Adam Kerin
SVP of Marketing, TrueworkJanuary 18

I expect that this small and less experienced team is also more reactionary and tactical rather than proactive and strategic. That’s OK to a degree when in fire-fighting and startup mode, but product marketing can help improve this with your overall launch and GTM process.

Start by aligning with leadership on the major objectives for the year as a company , sales, or product team. Then map out how product marketing will help drive these goals through adoption, market perception, etc. Finally determine all the potential launches, campaigns, initiatives, and partnerships needed to achieve these goals. Articulating all these objectives and building broader support will help set your “north star,” guiding your priorities and the team direction.

Startups tend to value speed, but the pre-work is still a must for an effective GTM strategy. A misconception from stakeholders who haven’t experienced high-impact product marketing is that we just write a make a flashy blog post and sales deck shortly before launch. Use this process to show how valuable the prep is to getting to that actual product announcement. The accurate messaging and positioning doesn’t come from a thesaurus, but from market and customer research upfront.

I used to run in ultra marathons and 24-hour obstacle races. The way I built up that endurance was with the mantra, “today I will do what others won't, so tomorrow I can do what others can't.” I think the best GTM strategies are also born from significant effort and prep long before launch day.

Adam Kerin
Adam Kerin
SVP of Marketing, TrueworkJanuary 18

Perhaps similar to HoneyBook, Truework has one core platform, but the fit within different industry verticals is completely different. Different features are the key selling points, there are different buying personas, and a different sales pitch all means we want different PMMs focused on these different segments.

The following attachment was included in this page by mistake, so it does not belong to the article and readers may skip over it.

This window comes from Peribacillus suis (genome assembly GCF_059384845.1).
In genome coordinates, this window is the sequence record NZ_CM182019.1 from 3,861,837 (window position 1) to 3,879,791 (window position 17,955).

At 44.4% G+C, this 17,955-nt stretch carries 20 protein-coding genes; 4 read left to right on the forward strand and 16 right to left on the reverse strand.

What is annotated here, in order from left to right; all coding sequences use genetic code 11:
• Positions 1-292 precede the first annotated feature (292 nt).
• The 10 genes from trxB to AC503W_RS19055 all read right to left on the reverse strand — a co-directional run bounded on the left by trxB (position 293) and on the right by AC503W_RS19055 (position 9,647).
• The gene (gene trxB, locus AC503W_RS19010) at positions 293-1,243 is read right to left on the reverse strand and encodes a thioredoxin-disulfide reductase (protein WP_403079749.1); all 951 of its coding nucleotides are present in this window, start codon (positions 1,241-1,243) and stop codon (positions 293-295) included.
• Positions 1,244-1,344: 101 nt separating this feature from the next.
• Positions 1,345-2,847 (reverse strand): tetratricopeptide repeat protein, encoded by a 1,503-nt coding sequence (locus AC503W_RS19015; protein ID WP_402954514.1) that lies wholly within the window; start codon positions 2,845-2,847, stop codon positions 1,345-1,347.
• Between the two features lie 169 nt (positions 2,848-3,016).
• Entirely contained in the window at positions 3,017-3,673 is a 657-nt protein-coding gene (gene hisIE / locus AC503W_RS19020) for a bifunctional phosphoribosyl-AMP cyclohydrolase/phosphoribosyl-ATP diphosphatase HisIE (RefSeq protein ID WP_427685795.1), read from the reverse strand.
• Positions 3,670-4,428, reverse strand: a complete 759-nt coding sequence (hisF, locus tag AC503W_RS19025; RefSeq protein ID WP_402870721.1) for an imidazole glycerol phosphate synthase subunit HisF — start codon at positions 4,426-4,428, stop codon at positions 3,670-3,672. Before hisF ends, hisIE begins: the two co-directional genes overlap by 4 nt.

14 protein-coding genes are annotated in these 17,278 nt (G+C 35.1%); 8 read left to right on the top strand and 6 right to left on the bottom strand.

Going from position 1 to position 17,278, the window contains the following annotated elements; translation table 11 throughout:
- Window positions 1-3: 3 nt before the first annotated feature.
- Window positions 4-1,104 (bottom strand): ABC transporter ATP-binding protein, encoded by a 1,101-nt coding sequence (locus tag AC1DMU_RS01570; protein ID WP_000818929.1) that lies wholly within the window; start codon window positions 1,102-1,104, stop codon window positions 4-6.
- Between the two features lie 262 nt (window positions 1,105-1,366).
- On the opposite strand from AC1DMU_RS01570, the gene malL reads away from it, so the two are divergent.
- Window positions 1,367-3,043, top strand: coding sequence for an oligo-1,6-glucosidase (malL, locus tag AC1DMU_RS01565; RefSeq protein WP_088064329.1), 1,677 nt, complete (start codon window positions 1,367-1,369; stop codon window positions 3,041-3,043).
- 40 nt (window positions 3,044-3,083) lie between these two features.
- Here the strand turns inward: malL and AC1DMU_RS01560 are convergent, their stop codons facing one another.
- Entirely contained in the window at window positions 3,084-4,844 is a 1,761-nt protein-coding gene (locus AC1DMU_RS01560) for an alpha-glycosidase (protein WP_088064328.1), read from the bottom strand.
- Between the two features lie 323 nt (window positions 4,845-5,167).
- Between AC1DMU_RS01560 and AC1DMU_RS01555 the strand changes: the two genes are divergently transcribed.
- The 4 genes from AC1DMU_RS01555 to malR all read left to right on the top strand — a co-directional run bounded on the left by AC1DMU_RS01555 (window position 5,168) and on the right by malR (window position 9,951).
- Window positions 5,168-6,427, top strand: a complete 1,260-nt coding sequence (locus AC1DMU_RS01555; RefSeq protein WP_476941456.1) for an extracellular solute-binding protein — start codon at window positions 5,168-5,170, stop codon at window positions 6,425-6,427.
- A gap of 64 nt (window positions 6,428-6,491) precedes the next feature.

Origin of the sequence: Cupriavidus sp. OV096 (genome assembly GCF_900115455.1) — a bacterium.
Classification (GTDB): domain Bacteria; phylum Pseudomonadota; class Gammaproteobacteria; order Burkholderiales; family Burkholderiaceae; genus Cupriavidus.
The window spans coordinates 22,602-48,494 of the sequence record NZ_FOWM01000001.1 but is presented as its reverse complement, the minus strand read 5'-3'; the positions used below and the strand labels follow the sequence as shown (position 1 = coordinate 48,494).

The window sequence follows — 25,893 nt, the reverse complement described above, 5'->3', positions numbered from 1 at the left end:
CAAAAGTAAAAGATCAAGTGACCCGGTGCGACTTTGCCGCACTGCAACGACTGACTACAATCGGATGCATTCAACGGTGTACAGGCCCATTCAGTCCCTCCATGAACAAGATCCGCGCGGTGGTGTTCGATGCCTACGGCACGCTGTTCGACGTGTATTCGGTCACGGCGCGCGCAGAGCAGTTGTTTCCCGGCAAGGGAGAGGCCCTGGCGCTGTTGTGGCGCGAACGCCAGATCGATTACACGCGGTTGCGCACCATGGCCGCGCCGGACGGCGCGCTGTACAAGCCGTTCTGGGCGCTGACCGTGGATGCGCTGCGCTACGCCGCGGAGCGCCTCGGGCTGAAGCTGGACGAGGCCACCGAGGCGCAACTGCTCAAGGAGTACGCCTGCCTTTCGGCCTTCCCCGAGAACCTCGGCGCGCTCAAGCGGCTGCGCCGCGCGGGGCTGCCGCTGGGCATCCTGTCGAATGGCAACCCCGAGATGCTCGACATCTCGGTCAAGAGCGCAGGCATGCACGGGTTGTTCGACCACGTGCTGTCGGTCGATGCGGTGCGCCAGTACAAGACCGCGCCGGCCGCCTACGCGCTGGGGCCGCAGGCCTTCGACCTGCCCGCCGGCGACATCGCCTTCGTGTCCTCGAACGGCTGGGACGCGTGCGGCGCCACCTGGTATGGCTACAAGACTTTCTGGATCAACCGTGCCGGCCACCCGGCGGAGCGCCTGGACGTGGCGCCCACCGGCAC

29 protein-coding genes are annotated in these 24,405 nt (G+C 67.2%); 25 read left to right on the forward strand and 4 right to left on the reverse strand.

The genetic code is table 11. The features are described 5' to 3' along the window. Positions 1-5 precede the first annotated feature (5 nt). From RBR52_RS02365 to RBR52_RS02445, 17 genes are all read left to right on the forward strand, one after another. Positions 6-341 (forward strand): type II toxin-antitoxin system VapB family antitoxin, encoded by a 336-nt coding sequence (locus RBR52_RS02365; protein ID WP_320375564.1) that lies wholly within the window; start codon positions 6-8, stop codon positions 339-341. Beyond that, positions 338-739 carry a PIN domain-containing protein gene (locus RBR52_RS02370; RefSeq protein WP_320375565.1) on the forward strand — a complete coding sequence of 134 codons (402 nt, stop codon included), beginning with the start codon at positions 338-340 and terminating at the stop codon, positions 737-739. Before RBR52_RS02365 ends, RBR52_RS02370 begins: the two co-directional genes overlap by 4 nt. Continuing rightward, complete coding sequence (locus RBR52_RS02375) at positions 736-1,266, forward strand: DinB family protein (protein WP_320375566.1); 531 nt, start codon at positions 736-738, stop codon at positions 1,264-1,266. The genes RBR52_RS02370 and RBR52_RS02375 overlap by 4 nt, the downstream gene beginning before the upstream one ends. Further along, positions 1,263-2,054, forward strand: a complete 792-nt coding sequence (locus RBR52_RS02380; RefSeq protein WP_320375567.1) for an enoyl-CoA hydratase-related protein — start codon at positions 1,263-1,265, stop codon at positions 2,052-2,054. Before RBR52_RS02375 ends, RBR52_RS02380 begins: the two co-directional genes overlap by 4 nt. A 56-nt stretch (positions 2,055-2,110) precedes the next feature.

For example, today we have one PMM focused on the mortgage industry, and we’re hiring for another to lead all things in consumer lending (e.g. personal and auto loans). While each customer offers loans and uses our core platform, the capabilities within that platform have different value prop, and thus different messaging. The competitors in each space are also not the same, with drastically different pricing and features, leading to different positioning.

I’m assuming there may be very different features sets, campaigns, and sales pitches needed for HoneyBook as well. For example, your B2C customers may be attracted to a very different set of features (e.g. online payments and scheduling) compared to your B2B customers (e.g. invoicing and contracts). If so, that may be a better use of the next head count rather than a functional specialist.

Another indicator could come from your company's growth. For example, our Sales department is growing massively, so much so that they are paying anyone up to $60k for successful referrals. To make sure marketing doesn’t become a bottleneck to onboarding and training these account execs, we’re hiring a Sales Enablement specialist.

Adam Kerin
Adam Kerin
SVP of Marketing, TrueworkJanuary 18